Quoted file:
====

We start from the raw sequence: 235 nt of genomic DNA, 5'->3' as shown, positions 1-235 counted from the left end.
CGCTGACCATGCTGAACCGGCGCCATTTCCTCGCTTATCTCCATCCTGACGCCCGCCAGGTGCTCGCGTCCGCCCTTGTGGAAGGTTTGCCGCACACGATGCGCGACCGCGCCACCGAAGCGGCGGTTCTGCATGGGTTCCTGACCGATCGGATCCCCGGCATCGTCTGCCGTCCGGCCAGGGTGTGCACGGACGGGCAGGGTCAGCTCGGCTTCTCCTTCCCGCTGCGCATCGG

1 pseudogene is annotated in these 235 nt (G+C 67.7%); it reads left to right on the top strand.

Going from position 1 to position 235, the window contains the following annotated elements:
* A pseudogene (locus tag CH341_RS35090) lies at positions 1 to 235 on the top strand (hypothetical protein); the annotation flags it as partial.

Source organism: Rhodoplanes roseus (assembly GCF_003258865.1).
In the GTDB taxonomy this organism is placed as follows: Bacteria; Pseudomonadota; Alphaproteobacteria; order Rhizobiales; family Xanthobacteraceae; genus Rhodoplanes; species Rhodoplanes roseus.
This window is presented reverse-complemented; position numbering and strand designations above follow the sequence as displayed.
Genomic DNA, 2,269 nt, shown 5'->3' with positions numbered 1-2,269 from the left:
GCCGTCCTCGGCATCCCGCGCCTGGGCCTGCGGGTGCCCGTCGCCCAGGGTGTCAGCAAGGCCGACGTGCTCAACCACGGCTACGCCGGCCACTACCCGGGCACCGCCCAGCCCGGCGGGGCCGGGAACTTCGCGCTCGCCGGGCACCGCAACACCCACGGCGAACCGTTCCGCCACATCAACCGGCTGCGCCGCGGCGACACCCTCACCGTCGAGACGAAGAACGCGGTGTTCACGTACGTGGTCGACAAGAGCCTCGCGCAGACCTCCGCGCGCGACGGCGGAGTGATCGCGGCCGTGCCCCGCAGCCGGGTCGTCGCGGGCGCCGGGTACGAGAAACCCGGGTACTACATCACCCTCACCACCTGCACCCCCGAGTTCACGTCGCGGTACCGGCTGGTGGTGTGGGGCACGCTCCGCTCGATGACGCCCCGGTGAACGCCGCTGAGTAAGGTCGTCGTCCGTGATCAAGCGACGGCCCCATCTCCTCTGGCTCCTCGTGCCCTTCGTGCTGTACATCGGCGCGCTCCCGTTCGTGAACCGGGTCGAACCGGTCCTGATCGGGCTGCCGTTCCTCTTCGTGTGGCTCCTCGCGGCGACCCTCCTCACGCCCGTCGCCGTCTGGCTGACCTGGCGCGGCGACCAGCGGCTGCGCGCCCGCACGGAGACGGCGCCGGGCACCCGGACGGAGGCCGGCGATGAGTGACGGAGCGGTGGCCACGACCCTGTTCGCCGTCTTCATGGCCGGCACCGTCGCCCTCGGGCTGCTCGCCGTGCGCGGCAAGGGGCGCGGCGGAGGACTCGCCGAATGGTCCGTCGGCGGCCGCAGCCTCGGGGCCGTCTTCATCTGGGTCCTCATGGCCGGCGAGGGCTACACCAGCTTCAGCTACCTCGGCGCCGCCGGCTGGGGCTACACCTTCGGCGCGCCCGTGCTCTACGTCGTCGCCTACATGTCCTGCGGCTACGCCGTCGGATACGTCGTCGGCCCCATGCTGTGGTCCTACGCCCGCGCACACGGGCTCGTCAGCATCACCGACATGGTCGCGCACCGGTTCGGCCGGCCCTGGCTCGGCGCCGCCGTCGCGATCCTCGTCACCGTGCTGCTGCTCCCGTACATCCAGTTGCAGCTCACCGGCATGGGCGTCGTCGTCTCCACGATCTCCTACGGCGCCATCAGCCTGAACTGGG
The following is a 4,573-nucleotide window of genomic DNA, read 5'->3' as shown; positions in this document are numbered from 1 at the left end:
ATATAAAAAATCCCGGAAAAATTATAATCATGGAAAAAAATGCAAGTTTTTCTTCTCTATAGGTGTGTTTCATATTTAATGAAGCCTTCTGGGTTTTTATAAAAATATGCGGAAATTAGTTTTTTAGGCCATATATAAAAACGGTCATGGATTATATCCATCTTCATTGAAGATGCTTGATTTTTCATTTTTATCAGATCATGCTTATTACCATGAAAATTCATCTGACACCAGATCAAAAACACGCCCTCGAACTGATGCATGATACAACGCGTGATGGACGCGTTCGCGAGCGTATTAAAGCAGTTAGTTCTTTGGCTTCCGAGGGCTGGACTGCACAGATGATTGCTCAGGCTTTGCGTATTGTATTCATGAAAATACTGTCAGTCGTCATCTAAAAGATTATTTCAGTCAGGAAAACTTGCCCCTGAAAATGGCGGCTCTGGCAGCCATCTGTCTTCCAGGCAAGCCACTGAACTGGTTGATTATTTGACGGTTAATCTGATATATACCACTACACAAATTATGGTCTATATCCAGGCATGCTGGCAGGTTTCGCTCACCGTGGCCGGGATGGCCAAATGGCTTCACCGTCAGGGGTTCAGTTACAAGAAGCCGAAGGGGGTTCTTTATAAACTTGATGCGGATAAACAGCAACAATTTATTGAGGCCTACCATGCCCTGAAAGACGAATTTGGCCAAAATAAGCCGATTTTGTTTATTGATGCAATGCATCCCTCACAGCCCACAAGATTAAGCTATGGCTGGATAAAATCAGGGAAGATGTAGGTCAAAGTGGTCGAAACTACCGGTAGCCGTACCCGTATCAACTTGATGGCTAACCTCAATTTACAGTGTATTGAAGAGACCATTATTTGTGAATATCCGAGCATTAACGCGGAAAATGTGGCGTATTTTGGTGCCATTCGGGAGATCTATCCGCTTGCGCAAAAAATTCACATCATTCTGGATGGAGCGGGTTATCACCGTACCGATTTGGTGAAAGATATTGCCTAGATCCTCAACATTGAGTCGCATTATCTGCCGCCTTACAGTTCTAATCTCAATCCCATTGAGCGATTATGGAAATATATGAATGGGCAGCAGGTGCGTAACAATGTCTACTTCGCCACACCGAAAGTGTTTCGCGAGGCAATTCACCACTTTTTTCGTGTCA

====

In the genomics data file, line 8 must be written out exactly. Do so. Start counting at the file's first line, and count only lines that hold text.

This window is presented reverse-complemented; position numbering and strand designations above follow the sequence as displayed.